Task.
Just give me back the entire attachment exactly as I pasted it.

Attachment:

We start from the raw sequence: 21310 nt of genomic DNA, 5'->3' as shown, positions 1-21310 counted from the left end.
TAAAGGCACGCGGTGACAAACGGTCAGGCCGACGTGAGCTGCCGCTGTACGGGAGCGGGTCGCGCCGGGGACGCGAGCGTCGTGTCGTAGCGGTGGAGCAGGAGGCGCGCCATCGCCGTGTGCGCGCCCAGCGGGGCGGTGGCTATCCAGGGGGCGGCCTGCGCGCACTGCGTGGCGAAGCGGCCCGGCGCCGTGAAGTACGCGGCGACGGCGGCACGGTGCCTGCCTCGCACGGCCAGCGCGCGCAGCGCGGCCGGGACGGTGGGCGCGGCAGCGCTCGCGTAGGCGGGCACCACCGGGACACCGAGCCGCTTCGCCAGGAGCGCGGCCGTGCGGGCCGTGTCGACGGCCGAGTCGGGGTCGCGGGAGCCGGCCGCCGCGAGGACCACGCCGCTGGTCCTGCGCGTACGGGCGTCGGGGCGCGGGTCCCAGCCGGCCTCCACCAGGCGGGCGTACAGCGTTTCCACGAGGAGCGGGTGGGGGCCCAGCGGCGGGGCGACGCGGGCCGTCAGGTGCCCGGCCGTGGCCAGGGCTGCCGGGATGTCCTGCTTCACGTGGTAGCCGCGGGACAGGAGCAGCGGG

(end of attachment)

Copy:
We start from the raw sequence: 21310 nt of genomic DNA, 5'->3' as shown, positions 1-21310 counted from the left end.
TAAAGGCACGCGGTGACAAACGGTCAGGCCGACGTGAGCTGCCGCTGTACGGGAGCGGGTCGCGCCGGGGACGCGAGCGTCGTGTCGTAGCGGTGGAGCAGGAGGCGCGCCATCGCCGTGTGCGCGCCCAGCGGGGCGGTGGCTATCCAGGGGGCGGCCTGCGCGCACTGCGTGGCGAAGCGGCCCGGCGCCGTGAAGTACGCGGCGACGGCGGCACGGTGCCTGCCTCGCACGGCCAGCGCGCGCAGCGCGGCCGGGACGGTGGGCGCGGCAGCGCTCGCGTAGGCGGGCACCACCGGGACACCGAGCCGCTTCGCCAGGAGCGCGGCCGTGCGGGCCGTGTCGACGGCCGAGTCGGGGTCGCGGGAGCCGGCCGCCGCGAGGACCACGCCGCTGGTCCTGCGCGTACGGGCGTCGGGGCGCGGGTCCCAGCCGGCCTCCACCAGGCGGGCGTACAGCGTTTCCACGAGGAGCGGGTGGGGGCCCAGCGGCGGGGCGACGCGGGCCGTCAGGTGCCCGGCCGTGGCCAGGGCTGCCGGGATGTCCTGCTTCACGTGGTAGCCGCGGGACAGGAGCAGCGGG